The season is turning, and I love it. Our shelling nuts are out in a bowl with the nutcrackers, beckoning to Birdy like a siren song of fillingness ("Ooof, I ate too many pecans," she says, surrounded by shells like a zoo animal.). The woodstove crackles and steams and blasts out its fragrant heat. The cardinals dart and blush at the feeder. And light is pouring in from the sky around the leafless braches, from our twinkling Christmas tree, from the hush of our menorah. Oh, and the music! We listened to the Pandora Swingin' Christmas station all weekend, and were in corny-favorites heaven. They must have played a hundred versions of "Baby It's Cold Outside," and the line "maybe just a cigarette more," sends the kids into fits of appalled hilarity.
Plus, there's the lovely cold, which only seems to exaggerate our extreme coziness. (New reality show? Extreme Coziness! How many throw blankets will it take to cover them all? How much decaffeinated Early Grey could they possibly drink?) "The stream at school was totally isolated!" Birdy announced on Friday, and we were briefly confused. "Like, they roped off to keep you from going near it?" I tried, and her brow furrowed. "What? No. They didn't care. It was just a little ice anyways." "Aha!" I said. "Icelated, like, covered in ice?" And she said, "Of course--what did you think I meant?"
In a related conversation, she mused aloud about how there should be a kind of rain stick--one of those instrument tubes with the musically clattering beans--only it should be a snow stick that makes the sound of falling snow. Zen, right? I might try marketing it. The silent snow stick. They'd be easy enough to make.
And then there's this popcorn, which reminded Birdy about a project they'd done at school using oils from "Rosemary, peppermint, thyme, and… I want to say… Ontario?" Yes, that's right. Canadian provinces make the most fragrant essences. Our rosemary plant is still staggering along, despite our not bringing it into the warm inside, like it would prefer. It all but presses its piney face longingly against the glass. But I sent Birdy out to pick some, because in this month's Martha Stewart magazine she had a rosemary-scented caramel-corn recipe that looked like the love child of my rosemary pecans and my salted caramel popcorn. I swapped in maple syrup for the brown sugar and corn syrup, added pecans and cayenne (that bit of spicy warmth totally makes it, if you ask me), and chopped the rosemary to distribute it more evenly. And it is about as perfect a snack food as you could ask for: sweet, salty, herbal, spicy, and addictive. We ate all of it while we were trimming our tree. And I hope we got it out of our system, the gorging on the rosemary caramel popcorn, since I'm planning to make more of it for holiday giving, and I'll be so frustrated if we eat it all by mistake. I'm either going to package it in the kind of silvery paint bucket I show here (with cellophane tied around it) or I'm going to package it in new 1-gallon paint lidded paint cans. You can get both at Home Depot, and I love the way they look. Plus, you can seal the lidded paint can, label it, and put it right in the mail, without a box. How cool is that?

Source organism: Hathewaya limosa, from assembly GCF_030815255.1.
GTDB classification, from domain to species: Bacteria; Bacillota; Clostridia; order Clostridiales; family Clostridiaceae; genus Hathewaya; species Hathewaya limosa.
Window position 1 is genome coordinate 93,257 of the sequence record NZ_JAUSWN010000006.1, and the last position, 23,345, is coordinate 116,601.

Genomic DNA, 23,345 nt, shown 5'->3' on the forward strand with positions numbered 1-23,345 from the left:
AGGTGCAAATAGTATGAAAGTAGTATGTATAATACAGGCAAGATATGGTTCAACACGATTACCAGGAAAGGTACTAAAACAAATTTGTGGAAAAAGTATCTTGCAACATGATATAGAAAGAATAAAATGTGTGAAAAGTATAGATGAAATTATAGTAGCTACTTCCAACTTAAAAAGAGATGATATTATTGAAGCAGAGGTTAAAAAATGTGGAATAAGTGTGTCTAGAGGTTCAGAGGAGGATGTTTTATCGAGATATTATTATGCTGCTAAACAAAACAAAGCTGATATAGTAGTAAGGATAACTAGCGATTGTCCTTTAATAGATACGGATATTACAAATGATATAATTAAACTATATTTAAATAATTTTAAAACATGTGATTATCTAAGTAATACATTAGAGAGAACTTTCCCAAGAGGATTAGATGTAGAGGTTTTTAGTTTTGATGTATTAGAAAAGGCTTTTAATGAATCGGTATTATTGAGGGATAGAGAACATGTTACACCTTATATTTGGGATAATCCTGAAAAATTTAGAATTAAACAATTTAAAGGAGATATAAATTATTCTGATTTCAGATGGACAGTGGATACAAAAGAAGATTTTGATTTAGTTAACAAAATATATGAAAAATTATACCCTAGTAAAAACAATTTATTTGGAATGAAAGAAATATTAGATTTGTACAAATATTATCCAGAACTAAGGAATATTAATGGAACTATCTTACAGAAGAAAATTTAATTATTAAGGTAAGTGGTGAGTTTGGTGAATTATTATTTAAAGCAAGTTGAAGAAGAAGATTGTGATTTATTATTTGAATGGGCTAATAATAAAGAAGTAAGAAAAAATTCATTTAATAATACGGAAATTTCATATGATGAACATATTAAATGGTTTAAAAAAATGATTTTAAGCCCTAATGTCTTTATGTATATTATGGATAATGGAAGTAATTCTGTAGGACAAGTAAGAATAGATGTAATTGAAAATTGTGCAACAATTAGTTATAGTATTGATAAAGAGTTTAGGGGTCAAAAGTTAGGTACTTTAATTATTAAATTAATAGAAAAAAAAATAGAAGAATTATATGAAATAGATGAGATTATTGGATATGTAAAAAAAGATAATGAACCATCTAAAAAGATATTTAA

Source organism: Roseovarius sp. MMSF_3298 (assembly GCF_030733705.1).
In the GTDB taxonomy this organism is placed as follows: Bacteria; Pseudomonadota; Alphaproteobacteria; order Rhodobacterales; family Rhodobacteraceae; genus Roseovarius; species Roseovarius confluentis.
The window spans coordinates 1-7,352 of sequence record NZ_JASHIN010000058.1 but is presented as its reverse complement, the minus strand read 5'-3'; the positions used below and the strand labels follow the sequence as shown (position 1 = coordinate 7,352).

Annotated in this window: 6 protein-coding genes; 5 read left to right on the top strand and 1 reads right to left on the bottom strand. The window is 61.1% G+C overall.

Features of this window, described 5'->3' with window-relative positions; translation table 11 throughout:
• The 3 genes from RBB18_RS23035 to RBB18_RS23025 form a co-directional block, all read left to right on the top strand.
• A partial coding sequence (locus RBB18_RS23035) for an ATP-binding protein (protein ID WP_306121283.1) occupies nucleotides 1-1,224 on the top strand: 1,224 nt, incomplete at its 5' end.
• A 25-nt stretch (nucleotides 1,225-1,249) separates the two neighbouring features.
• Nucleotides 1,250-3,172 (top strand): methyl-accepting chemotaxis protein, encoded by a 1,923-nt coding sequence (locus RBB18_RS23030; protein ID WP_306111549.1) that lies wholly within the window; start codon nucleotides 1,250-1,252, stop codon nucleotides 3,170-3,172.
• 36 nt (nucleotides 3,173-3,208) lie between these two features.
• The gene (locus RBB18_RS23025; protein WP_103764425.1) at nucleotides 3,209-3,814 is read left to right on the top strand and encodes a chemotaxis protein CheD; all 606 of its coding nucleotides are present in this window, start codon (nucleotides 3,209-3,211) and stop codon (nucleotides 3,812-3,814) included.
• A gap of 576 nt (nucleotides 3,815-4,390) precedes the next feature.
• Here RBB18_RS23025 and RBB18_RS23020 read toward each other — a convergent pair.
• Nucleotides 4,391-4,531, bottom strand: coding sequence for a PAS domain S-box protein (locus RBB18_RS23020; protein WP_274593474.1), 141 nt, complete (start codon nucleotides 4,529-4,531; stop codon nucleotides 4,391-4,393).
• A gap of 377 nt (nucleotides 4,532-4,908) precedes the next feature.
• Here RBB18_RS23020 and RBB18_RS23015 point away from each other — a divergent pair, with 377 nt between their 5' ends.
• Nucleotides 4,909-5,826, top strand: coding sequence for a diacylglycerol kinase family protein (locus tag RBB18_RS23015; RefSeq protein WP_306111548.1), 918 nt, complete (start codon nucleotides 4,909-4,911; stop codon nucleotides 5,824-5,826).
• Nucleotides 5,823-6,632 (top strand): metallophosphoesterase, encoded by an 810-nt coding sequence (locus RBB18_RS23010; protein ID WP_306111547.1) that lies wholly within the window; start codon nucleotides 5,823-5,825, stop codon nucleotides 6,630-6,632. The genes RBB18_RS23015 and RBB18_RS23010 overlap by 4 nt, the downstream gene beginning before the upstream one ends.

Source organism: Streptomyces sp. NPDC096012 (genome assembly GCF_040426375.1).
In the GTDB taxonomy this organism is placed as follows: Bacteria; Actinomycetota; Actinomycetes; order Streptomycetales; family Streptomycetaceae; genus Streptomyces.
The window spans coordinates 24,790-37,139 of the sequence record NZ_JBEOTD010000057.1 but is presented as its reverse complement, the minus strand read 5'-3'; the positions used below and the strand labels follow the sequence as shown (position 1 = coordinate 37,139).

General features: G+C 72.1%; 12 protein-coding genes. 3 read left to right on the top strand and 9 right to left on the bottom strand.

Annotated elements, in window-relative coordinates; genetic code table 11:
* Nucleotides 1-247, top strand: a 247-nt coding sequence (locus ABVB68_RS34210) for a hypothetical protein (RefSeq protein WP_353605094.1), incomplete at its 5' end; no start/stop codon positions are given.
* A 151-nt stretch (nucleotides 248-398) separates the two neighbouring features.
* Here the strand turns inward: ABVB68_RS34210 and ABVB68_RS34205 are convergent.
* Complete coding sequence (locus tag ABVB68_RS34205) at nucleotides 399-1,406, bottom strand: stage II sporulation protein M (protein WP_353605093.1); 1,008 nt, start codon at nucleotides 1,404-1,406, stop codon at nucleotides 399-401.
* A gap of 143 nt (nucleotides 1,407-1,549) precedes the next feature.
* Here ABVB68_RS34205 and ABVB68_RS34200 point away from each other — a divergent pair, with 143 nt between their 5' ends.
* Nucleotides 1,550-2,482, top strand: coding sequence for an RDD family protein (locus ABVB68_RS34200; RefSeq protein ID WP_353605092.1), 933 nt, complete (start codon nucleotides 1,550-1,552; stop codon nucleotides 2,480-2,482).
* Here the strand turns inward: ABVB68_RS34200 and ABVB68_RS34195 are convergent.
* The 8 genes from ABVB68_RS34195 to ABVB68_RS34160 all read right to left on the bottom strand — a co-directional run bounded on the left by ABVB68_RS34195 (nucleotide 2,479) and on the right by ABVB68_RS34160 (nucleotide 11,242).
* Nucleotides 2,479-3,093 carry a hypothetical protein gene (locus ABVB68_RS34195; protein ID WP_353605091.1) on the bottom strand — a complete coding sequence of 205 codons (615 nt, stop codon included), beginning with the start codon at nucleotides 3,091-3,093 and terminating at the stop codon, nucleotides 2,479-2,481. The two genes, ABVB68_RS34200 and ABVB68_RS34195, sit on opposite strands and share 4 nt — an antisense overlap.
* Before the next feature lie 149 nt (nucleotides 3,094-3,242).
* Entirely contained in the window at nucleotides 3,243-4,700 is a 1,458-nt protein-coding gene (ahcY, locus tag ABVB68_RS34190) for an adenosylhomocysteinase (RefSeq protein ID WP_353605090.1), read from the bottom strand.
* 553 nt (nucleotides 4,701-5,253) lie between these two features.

Rosemary Caramel Popcorn
Makes 12 or so cups
Active time: 10 minutes; total time: 1 hour
Of course you could omit the rosemary and the cayenne and it would still be divine. But try it this way. The worst that happens is your kids don't like it. And there are worse things than that, if you know what I'm saying. Sadly, my kids loved it.
2 tablespoons oil
1/2 cup popcorn kernels
1 cup pecan pieces, toasted at 350 for 7 minutes
1 stick butter
2/3 cup maple syrup
1 tablespoon chopped fresh rosemary
1/4 teaspoon cayenne
1 teaspoon kosher salt (or half as much table salt)
1/2 teaspoon baking soda
Heat the oven to 250.
Pop the popcorn. As I like to mention at every possible moment, whether or not it's relevant, we are totally in love with our Whirly Pop. We use it nearly every day. Seriously. You should end up with something like 10 cups of popcorn, but you don't need to measure it or anything. Combine the popcorn and pecan pieces in the world's most ginormous bowl, a very large roasting pan (as shown here), or your kitchen sink, that you've scrubbed and dried very well. As we are now the proud owners of an actual roasting pan (thanks again, Mom and Dad!), this is the first time I've not made it in the sink.
Now combine the butter and maple syrup in a medium-sized pot and bring it to a boil over medium heat. Boil it for 5 minutes, or until a candy thermometer shows something approaching 250. (I boiled mine for five minutes, at which point the thermometer was at 240. Fine.) Turn off the heat, and stir in the rosemary, cayenne, salt, and baking soda. It will get delightfully foamy and fluffy and creamy (from the baking soda), at which point you should pour it over the popcorn and pecans. Use a wooden spoon or two to toss it and stir it gently, trying to coat the popcorn as evenly as possible. Pour it onto a large, rimmed baking sheet and bake for 45 minutes (stir it once, gently so it doesn't all flip onto the floor), until it is dry. But it's tricky to tell, because it will feel sticky and oily still while it's hot, so you need to pull a piece out and let it cool for a minute, and then see if it's dry to the touch. If it's still sticky, give it another few minutes.
Cool, then break into pieces and serve or package for giving away. Sigh.
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